1) My camemberts were delicious but the outside was very ripe and the inside only just. The white fluff was very thick. I had ripened them at around 12 Deg and I now think this was two warm. I should have waited until they were just covered in mould and then moved them to cooler place for the remainder of ripening. Is that right? Generally I think this means that you had too much acid development when you were making the cheese and/or you didn't get enough moisture out before hooping. Try stirring a bit more before hooping and maybe hoop a little earlier. Ideally you don't want to hoop less than a curd pH of ~6.2 if you don't want a runny cam.
How do you figure NimbinValleyDairy? I would think if anything it's not acidic enough so the surface is too close to neutral from the beginning and the geo grows too fast. Why would you hoop at 6.2pH? It's very neutral and would miss some of that deeper tang flavor. The early acidity in Camembert is very important for texture development because it detaches calcium which releases the whey.
I think Kairos has a good conclusion actually. My suggestion it to pat the cheese often, reduce moisture a tad (92%) and refrigerate it earlier. What Kairos is describing sounds like a typical overpromotion of geo which often ends with ammonia, slipping skin and receding PC. I often compare it to frying a thick piece of chicken on very high heat only to end up with a charred piece on the outside that is still bloody red in the center. Cooking common sense would tell us that if we lower the heat a bit the chicken wouldn't burn outside and the inside will cook through while still remaining moist. Applying this principle to surface-ripened cheese makes sense because just like that chicken -it "cooks" from the outside inwards.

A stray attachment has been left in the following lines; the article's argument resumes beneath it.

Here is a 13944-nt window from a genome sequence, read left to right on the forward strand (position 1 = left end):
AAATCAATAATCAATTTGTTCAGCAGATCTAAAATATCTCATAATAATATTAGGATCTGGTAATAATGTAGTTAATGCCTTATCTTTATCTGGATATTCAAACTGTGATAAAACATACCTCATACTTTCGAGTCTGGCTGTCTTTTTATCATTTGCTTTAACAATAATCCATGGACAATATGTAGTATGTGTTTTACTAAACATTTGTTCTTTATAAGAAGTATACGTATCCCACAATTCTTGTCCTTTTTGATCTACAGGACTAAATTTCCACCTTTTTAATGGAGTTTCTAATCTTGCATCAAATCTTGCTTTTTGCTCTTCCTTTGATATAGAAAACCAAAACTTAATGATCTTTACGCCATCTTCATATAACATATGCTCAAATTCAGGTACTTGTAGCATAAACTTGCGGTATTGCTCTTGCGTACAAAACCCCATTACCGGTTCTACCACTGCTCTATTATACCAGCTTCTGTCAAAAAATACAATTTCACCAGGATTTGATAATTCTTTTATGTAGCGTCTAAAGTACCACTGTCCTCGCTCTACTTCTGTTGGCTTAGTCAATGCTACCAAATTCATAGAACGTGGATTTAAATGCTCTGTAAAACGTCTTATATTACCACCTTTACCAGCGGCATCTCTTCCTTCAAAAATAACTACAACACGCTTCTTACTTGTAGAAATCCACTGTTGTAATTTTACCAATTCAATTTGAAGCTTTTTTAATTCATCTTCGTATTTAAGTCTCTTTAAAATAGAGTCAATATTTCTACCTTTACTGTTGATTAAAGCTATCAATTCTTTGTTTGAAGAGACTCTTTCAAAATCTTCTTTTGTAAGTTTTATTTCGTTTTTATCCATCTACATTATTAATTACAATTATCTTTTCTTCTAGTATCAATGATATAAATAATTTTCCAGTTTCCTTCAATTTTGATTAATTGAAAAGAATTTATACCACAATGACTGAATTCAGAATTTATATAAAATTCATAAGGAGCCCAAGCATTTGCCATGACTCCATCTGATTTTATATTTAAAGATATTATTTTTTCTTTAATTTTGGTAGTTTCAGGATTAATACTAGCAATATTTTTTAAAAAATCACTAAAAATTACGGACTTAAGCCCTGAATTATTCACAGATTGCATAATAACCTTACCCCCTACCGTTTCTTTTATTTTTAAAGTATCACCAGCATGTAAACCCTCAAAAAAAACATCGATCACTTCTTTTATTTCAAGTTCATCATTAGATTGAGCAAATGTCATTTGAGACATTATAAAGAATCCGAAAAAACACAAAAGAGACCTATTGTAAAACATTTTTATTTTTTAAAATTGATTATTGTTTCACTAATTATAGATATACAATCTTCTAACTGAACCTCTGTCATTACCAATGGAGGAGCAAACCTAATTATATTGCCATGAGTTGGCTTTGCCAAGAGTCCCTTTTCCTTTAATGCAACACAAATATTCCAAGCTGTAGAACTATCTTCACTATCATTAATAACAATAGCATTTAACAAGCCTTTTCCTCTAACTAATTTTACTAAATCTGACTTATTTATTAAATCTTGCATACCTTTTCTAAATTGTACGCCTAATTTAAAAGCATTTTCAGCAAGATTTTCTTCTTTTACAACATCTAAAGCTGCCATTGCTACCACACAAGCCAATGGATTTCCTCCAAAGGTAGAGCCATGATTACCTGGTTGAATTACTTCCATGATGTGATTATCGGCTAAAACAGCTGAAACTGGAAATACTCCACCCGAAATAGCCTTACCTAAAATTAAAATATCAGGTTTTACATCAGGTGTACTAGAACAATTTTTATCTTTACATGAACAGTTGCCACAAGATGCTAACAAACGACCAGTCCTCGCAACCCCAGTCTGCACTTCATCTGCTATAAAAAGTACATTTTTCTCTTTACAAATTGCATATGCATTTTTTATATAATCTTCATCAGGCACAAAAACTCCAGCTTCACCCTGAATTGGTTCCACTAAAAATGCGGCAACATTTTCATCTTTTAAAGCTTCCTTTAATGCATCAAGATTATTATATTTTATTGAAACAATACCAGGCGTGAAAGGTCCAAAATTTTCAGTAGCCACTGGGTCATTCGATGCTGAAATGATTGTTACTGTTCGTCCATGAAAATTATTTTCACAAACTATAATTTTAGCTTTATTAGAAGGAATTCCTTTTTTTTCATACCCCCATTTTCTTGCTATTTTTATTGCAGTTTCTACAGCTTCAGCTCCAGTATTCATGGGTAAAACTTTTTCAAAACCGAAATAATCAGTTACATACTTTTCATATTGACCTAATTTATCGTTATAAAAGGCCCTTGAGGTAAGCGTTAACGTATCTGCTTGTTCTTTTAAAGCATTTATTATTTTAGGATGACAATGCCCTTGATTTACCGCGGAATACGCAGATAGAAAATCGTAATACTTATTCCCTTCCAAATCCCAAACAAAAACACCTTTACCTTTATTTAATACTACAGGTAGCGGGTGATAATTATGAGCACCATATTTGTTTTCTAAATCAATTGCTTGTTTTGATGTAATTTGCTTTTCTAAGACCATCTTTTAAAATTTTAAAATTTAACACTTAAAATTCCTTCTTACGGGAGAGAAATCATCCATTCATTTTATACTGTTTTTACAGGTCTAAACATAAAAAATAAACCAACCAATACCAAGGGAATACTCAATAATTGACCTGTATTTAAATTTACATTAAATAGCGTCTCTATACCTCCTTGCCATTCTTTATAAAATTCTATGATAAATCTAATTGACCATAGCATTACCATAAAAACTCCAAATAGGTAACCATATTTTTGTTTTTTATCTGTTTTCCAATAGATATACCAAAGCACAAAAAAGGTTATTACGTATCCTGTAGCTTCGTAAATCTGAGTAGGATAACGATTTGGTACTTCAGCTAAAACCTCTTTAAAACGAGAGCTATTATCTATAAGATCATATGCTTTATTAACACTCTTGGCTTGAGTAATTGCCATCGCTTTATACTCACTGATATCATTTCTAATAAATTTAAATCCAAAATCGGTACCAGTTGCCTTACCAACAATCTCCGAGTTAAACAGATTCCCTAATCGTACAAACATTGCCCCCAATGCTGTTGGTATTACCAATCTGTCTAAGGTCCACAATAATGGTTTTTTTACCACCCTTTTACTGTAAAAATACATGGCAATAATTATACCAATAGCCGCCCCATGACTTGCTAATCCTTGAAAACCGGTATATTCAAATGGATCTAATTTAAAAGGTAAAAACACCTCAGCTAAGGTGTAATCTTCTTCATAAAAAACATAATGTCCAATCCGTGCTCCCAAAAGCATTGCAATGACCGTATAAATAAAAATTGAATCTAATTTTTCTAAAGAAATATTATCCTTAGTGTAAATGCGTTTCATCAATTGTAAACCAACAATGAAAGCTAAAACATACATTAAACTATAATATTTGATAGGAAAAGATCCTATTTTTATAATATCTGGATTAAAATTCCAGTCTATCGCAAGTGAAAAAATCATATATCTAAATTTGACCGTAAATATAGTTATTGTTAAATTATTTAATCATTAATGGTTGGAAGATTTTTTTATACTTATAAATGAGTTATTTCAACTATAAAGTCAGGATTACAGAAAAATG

2) My crottins were too wet and never really dried out. This time I predrained the curds and they seem just right. HOWEVER (and this is where I would really value some advice)...They developed a creamy mould (yeast, I know) after about 5-6 days in my 12 deg ripening box. I could see that things were getting runny under the surface so i moved them to my fridge (6 degs roughly). The PC has now began to grow a little in those areas BUT for some reason, one end of the crottin has not been touched by mould at all. Looks like pure white cream cheese! I salted them all over and they have been turned and patted regularly. Any thoughts?
This happens sometimes. Best advice is to rub more vigorously to rind particles from other areas in the cheese will plant themselves in the bold spot. Sometimes salting the area helps dry and rind it too but be careful because too much salt could deter the Geo from developing. Some Geo strains can resist salt better than others.
But really, the most important thing is to get them VERY acidic, and then dry them A LOT!!! They always seem drier than they really are. Pre-drain for at least 6 hours and begin the aging period in the aging container without a lid. This will help the slow development of a nice thin ideal rind and prevent these bold spots.
A good crottin is rustic and the rind is often not very homogenous. PC can be spotty while the Geo is more dominant, but it's dry enough not to be gooey or ammoniated. Opposite of Camembert, as Crottin gets older it shouldn't become more gooey/ripe/ammoniated but instead turn drier and harder. This could only happen if it's dry enough in the beginning.
Great to have you here Stuart! Usually posting photos when troubleshooting can give you much better answers from people.